Moon could be wetter than thought, say scientists
The Moon, long thought to be a dry, inhospitable orb, hosts surprisingly large sub-surface water reserves, which one day may quench the thirst of lunar explorers from Earth, scientists said Monday.
"We found the signature of the lunar interior water globally using satellite data," Shuai Li, co-author of a study by scientists at Brown University in the United States, told AFP.
"Such water can be used as in situ resources for future exploration," said Li, a postdoctoral researcher at the University of Hawaii and Brown Ph.D graduate.
Li noted scientists had believed the Moon to be "bone dry" until about a decade ago, when scientists found evidence of water -- an essential ingredient for life -- in pebble-like beads brought back by Apollo missions.
The Brown findings show numerous volcanic deposits distributed across the surface of the Moon contain "unusually high amounts of trapped water" compared with surrounding terrain.
They say discovery of water in the ancient deposits, which are believed to consist of glass beads formed by the explosive eruption of magma from beneath the Moon's surface, boosts the idea that the lunar mantle is surprisingly water-rich.
"The key question is whether those Apollo samples represent the bulk conditions of the lunar interior or instead represent unusual or perhaps anomalous water-rich regions within an otherwise 'dry' mantle," said Ralph Milliken, lead author of the new research, published in the Nature Geoscience journal on Monday.
"The distribution of these water-rich deposits is the key thing," Milliken said. "They're spread across the surface, which tells us that the water found in the Apollo samples isn't a one-off," he added.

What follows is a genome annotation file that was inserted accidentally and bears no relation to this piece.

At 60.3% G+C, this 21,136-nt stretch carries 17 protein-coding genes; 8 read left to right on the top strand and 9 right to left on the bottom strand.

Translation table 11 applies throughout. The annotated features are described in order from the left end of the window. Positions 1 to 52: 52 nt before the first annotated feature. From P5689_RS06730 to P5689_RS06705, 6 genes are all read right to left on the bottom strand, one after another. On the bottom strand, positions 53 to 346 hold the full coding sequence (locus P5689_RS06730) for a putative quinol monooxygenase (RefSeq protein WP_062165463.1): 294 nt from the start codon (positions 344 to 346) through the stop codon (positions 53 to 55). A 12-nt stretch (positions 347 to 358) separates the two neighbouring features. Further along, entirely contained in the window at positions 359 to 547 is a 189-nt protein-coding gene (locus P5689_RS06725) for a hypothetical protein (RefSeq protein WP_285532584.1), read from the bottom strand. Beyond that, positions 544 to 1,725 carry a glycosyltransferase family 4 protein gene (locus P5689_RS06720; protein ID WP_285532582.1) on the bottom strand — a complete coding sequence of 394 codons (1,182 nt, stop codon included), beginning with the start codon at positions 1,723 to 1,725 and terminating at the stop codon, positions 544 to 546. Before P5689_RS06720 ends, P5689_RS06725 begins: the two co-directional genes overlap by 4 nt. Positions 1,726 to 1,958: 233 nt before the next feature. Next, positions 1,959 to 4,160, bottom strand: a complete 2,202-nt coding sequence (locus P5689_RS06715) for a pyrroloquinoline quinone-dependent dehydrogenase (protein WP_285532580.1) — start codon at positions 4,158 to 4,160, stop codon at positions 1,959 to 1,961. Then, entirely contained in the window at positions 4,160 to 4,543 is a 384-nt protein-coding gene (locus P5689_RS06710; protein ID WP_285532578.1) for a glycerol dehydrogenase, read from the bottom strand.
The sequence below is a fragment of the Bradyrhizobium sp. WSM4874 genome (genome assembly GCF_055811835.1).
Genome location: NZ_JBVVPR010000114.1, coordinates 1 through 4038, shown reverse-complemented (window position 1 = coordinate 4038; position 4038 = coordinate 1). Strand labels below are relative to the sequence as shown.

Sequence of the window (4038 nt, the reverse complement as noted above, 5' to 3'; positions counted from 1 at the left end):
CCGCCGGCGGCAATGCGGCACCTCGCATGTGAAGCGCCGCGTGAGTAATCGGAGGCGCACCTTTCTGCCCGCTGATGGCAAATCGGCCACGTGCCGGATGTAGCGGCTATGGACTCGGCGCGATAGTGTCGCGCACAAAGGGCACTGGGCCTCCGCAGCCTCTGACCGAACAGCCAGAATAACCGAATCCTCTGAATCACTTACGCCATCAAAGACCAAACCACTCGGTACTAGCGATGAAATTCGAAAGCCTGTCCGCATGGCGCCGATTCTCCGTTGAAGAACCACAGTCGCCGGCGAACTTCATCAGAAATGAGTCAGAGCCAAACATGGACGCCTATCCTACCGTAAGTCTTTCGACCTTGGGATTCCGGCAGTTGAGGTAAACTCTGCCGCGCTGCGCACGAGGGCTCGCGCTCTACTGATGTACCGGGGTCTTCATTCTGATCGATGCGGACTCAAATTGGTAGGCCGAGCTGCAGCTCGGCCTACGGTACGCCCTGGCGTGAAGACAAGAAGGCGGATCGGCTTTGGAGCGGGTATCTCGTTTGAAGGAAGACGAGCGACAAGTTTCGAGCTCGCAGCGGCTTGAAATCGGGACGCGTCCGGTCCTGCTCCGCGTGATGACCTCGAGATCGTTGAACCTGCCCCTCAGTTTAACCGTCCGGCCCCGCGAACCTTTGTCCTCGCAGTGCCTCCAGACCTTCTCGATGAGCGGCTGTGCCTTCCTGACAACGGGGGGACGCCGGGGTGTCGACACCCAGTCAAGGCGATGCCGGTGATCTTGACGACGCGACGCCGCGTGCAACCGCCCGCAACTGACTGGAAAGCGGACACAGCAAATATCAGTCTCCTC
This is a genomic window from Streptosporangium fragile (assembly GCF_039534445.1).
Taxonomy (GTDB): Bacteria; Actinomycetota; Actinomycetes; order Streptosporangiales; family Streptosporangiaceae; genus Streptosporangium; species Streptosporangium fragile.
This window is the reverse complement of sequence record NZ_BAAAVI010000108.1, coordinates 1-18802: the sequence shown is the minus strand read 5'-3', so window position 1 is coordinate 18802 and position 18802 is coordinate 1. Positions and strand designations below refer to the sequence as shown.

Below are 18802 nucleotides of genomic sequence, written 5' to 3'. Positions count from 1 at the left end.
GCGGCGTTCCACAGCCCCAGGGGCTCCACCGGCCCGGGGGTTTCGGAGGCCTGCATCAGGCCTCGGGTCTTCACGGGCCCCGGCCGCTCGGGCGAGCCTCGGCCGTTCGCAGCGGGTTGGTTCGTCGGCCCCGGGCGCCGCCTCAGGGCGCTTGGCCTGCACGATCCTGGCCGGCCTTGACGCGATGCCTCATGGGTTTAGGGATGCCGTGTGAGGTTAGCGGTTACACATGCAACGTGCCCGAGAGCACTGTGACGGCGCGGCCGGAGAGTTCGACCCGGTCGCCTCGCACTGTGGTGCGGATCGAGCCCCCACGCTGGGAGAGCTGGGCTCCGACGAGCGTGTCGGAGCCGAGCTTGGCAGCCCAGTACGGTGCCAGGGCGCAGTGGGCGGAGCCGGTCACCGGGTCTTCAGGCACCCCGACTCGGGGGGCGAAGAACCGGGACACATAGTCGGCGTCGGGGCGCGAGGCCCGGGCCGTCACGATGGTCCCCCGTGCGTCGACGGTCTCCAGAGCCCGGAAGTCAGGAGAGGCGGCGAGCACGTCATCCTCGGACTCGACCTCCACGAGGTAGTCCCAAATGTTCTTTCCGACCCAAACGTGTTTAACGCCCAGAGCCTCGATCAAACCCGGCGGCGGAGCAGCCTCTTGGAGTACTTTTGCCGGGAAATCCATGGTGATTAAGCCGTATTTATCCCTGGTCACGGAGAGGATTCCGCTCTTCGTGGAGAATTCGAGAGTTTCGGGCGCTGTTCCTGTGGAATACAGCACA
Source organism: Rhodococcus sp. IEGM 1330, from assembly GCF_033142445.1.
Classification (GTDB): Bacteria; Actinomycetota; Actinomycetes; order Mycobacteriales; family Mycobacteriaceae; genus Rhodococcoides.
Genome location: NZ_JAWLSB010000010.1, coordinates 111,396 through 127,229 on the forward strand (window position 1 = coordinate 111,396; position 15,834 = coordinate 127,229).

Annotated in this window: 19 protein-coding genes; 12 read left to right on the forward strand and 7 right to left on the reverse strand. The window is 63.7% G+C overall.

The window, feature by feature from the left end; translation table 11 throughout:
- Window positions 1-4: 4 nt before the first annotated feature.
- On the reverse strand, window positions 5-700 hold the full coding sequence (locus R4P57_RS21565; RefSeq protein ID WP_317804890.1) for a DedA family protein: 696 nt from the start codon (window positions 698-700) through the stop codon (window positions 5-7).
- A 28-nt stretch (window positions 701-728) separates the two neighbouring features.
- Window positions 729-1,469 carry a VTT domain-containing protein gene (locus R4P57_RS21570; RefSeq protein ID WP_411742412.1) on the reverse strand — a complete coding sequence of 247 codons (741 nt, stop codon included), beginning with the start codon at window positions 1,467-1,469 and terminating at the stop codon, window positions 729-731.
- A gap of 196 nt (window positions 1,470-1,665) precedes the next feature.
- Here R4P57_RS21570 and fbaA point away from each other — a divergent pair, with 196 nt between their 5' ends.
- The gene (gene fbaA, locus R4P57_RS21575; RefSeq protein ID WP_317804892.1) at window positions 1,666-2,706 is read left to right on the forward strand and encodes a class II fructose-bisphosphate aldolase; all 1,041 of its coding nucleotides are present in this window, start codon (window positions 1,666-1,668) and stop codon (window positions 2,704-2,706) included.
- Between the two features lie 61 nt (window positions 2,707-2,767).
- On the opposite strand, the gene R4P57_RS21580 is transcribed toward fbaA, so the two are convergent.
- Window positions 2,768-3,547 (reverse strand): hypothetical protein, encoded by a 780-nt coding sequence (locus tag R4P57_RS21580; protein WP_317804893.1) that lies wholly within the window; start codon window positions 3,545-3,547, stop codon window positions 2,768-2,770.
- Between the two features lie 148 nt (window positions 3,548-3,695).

"By looking at the orbital data, we can examine the large pyroclastic deposits on the Moon that were never sampled by the Apollo or (Soviet) Luna missions," said the associate professor at Brown's Department of Earth, Environmental and Planetary Sciences.
"The fact that nearly all of them exhibit signatures of water suggests that the Apollo samples are not anomalous, so it may be that the bulk interior of the Moon is wet."
Scientists believe the Moon formed from debris left behind after an object about the size of Mars slammed into the Earth early in solar system history.
They had assumed it was unlikely that any of the hydrogen needed to form water could have survived the heat of that impact.
"The growing evidence for water inside the Moon suggests that water did somehow survive, or that it was brought in shortly after the impact by asteroids or comets before the Moon had completely solidified," said Li.
The volcanic beads contain only tiny amounts of water but the deposits are large and the water could potentially be extracted.
"Other studies have suggested the presence of water ice in shadowed regions at the lunar poles, but the pyroclastic deposits are at locations that may be easier to access," said Li.
"Anything that helps save future lunar explorers from having to bring lots of water from home is a big step forward, and our results suggest a new alternative."